"I was happy to help her. I guess that was why she left me that night, to go find you."

The beautiful woman nodded. "Yes. I was close and she could sense that." She bent down and picked up the black cat, who was purring so loudly Nadiem could hear her across the room. "She said you were very kind to her. She said you saved her from some very mean boys and that you fed her from your own table and that you gave her a place to sleep right next to you."

But her words surprised Nadiem. "She told you those things?"

The woman nodded. "Kellas and I have a special connection. She can speak to me, but to no others. And she insisted that I know how kind you were."

While she was still shocked by the fact this woman could speak to the cat, she knew she probably should not pursue the subject. "I would do the same for any creature that was in need."

"Truly?" Breenali smiled brightly. "You have such a kind heart."

Nadiem could not help but smile in return. The woman's beauty and sweetness were beyond anything she had ever seen before. She wondered who this woman was…

"I would like to give you something in return for the kindness you showed to my friend."

"The company she gave me while she was here was enough for me." Though she was terribly lonely now that the cat had returned to her owner.

"There is nothing you would wish me to give you?" The woman seemed surprised. "I could give you anything at all. Whatever you desire. A nicer home. Enough money to live in luxury for the rest of your days. Youth and longevity."

It was that last thing that made her finally realize what the woman in her home was. Here was a faerie! That would explain her beauty and her grace. That would also likely explain the fact that she could speak with the cat. And this faerie was offering her anything she could imagine. And, while riches and a fine home and a long life were tempting and most others would jump such things, that was not what she wanted.

"You could give me anything I ask for?"

The faerie smiled gently. "Almost. There are a few things a wanderer like me cannot bestow."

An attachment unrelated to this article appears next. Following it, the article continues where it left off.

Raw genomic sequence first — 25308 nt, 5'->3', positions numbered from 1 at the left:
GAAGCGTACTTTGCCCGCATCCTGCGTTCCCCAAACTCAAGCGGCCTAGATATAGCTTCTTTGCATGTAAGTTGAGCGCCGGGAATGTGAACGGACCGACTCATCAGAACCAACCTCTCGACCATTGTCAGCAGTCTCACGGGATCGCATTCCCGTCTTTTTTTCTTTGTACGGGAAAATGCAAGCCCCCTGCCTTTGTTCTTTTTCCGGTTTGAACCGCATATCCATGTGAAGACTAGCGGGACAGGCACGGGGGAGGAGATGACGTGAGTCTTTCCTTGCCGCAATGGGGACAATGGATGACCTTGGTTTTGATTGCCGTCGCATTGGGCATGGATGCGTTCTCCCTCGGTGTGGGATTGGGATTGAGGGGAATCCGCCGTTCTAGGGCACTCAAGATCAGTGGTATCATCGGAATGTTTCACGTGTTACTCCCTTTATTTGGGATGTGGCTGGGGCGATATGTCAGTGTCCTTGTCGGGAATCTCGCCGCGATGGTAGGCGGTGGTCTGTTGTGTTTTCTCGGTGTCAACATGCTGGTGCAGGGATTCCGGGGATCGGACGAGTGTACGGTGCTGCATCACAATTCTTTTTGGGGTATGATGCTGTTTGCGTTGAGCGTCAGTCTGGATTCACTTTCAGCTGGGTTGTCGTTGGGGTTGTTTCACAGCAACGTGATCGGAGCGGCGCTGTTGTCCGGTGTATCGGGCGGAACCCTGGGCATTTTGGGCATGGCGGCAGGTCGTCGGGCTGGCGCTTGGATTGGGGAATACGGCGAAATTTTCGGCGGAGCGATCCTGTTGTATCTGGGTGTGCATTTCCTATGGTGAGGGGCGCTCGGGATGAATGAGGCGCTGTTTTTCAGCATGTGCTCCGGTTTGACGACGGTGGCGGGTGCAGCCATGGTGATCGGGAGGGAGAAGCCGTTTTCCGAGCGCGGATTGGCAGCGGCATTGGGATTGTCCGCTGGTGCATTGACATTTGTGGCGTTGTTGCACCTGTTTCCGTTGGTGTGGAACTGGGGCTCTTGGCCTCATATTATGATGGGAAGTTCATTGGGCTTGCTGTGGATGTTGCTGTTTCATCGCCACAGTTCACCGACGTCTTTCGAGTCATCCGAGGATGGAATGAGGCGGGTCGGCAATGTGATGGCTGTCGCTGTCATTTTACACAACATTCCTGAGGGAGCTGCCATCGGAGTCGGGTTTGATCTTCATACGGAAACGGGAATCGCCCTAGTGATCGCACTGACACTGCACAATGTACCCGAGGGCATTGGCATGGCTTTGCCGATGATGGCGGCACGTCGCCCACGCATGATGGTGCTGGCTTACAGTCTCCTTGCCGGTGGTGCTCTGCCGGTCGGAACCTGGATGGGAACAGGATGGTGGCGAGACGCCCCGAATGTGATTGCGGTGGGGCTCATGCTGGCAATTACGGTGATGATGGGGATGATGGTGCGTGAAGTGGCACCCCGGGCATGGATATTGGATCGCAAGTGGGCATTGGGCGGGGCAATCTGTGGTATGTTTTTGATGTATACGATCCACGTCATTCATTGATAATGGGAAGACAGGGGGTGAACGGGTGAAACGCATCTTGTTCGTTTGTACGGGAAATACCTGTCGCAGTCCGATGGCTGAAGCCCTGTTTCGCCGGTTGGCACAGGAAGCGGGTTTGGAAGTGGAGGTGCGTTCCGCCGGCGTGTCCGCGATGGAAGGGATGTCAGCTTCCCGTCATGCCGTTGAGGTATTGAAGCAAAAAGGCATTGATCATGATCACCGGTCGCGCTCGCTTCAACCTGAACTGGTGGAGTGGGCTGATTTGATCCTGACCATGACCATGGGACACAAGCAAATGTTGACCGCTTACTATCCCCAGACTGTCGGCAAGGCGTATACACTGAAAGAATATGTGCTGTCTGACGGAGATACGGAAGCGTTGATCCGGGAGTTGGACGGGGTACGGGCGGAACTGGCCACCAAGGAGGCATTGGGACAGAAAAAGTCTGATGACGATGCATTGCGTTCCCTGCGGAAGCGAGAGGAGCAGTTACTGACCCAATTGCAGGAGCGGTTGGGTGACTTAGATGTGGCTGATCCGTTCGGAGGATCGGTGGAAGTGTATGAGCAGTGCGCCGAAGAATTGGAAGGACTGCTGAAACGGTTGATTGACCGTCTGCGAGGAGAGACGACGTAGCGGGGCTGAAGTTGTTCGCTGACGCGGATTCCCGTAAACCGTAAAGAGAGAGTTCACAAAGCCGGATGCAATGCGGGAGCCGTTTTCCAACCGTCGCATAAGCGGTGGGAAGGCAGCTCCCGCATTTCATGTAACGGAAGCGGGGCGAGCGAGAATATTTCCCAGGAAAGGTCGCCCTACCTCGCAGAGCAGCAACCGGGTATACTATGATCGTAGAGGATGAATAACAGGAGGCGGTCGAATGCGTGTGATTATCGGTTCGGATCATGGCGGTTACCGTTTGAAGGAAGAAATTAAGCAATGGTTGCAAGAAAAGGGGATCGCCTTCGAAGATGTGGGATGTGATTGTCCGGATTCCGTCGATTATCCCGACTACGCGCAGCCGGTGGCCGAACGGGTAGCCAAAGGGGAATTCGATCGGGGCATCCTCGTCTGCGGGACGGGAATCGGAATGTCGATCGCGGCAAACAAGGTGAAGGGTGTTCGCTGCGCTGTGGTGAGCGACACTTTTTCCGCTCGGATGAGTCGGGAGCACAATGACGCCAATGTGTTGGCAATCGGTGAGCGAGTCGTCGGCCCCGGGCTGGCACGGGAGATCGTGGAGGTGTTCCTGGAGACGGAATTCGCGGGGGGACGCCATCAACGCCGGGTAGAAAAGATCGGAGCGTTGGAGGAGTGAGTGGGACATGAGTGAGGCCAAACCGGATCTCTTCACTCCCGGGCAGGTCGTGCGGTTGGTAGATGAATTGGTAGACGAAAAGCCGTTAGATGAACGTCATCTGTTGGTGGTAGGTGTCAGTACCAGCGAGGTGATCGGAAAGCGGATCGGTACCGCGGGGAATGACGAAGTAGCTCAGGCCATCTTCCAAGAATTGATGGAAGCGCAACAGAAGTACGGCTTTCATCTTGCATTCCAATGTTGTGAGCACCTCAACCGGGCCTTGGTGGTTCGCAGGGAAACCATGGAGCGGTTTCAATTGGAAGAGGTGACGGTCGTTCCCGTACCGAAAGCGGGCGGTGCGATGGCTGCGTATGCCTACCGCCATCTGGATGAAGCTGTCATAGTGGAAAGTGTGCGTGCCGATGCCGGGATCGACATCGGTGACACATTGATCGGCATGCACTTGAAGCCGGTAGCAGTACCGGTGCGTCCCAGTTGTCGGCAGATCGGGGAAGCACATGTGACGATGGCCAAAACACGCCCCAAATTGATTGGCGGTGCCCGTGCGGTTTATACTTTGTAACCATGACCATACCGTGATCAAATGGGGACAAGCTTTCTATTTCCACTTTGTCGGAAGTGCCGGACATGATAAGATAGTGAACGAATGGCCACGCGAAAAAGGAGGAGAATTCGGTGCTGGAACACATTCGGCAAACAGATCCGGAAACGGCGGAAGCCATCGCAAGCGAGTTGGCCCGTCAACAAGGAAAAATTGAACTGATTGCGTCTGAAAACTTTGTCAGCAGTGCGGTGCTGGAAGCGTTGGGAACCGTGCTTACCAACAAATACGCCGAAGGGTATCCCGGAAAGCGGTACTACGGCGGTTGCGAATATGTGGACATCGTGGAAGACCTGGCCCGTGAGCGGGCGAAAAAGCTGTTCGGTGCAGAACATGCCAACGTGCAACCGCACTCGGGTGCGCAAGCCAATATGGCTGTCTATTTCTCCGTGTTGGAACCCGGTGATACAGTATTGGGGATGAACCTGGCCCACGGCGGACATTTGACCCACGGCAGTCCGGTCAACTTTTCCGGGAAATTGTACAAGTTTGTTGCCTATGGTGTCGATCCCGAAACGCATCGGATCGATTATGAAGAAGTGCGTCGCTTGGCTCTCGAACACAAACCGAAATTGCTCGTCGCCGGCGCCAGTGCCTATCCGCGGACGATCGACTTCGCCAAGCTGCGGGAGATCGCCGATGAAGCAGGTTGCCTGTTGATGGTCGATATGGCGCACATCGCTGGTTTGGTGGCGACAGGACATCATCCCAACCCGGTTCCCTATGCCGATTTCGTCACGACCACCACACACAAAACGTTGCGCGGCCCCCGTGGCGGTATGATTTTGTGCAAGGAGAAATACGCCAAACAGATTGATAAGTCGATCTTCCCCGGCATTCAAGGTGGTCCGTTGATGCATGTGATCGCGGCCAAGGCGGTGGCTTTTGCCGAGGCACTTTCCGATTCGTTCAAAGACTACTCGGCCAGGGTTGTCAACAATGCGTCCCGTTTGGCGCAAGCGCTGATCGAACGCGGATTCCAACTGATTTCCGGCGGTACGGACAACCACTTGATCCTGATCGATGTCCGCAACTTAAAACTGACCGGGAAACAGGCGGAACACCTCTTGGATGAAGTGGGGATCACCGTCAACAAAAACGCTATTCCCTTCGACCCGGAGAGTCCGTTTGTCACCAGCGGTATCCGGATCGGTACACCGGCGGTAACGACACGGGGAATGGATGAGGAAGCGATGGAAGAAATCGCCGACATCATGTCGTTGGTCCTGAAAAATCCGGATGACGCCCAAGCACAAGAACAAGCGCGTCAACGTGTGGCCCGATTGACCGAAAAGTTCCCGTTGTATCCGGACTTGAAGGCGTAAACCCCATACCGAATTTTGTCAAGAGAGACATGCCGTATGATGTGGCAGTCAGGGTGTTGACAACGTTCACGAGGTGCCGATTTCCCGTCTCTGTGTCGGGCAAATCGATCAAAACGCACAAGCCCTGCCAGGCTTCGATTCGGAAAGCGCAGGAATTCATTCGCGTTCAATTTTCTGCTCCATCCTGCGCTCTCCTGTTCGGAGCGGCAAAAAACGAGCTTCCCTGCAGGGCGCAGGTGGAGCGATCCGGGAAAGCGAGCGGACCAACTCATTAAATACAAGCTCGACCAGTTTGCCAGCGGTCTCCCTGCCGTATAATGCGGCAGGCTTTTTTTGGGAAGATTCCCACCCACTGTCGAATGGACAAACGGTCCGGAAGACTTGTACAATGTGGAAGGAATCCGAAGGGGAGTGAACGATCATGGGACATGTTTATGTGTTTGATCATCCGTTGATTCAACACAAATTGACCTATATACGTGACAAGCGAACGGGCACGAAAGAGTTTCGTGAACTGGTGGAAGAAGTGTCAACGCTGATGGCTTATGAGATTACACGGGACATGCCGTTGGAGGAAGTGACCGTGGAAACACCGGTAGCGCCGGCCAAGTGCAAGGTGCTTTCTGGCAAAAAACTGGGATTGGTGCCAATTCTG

Nadiem's eyes turned to the little cat in the beautiful woman's arms. "I'd like a companion like the one you have. I have missed the company she gave me."

That seemed to surprise the faerie. "That is all? You just wish to have a companion?"

And the woman nodded.

"Such a surprising mortal you are." And the beautiful faerie smiled and nodded. "Very well. A little cat will come to you within the week and will stay with you the rest of your days."

Nadiem smiled brightly, unable to believe how lucky she had been. "Thank you."

"I am happy to do it. But, since you have been so modest in your request, I am, myself, grateful to you." And she smiled her beautiful smile again. "Will you accept my company at some point in the future, Nadiem?"

Again, she was shocked by what the faerie had said. It took her a moment to nod, for how could she ever refuse? "I would be more than happy to welcome a faerie into my home whenever she wishes to grace me with her presence."

"Such a wonderful woman. I feel sorry that you are all alone." She continued to smile. "Should you ever need of me, you may summon me to you. All you must do is say my name three times to the wind and I shall hear you, but you must truly need my assistance for me to come."

All the mortal before her could do was stare for the longest time at this. "You say that I have been so kind to you for helping your cat, but you are being far kinder to me in return."

"It is my nature when I find a mortal such as you. Those that are truly helpful are often used or pushed aside. You are a rare mortal and, so, I am glad to help you. But you must continue to help others."

"I always try to…Breenali."

The faerie smiled. "I shall leave you so you may go back to your knitting and then retire for the night. You will have a new companion soon. Please look for him or her."

"I will be more attentive than usual while I wait for the cat you send my way."

And, with that, the faerie bowed deeply to the woman and left, her cat still in her arms.

The meeting with the faerie was so remarkable that Nadiem had trouble going to sleep that night. She wondered what sort of cat would come her way. She hoped it would be a cat like Kellas had been – sweet and playful and cuddly. She would have to wait to see.

It was four days later when she was out shopping that her new companion appeared. It was a little kitten, probably barely old enough to be away from its mother. It had a white belly but tabby markings on its legs and sides and face that darkened into solid black on its back and down the top of its tail. And it was an amazingly fluffy little thing, seeming to be more fur than anything else. It pattered alongside her as she shopped, rubbing against her legs happily. Then it followed her home and hopped up on the table in the kitchen as she started to put away the things she had bought in the market.

"You are the sweetest thing," she told the kitten as she sat down in her chair beside it – and it rubbed up against her, running its tail across her face.

"I suppose I should name you, if you're mine now. But, I need to find out if you're a little boy or a little girl first." So she scratched the cat down its spine, making its tail lift high into the air. Since she saw no obvious boy-bites, she had to assume she had gained a female companion. "Daenevi shall be your name. Do you like it, little one?"

The kitten mewled at her and rubbed against her face again, making her laugh. Her little gift from a faerie… It warmed her heart to have a companion that she knew would never leave her, that would be at her side for the rest of her life. And she would take good care of her little cat – and any other animals that happened to come her way.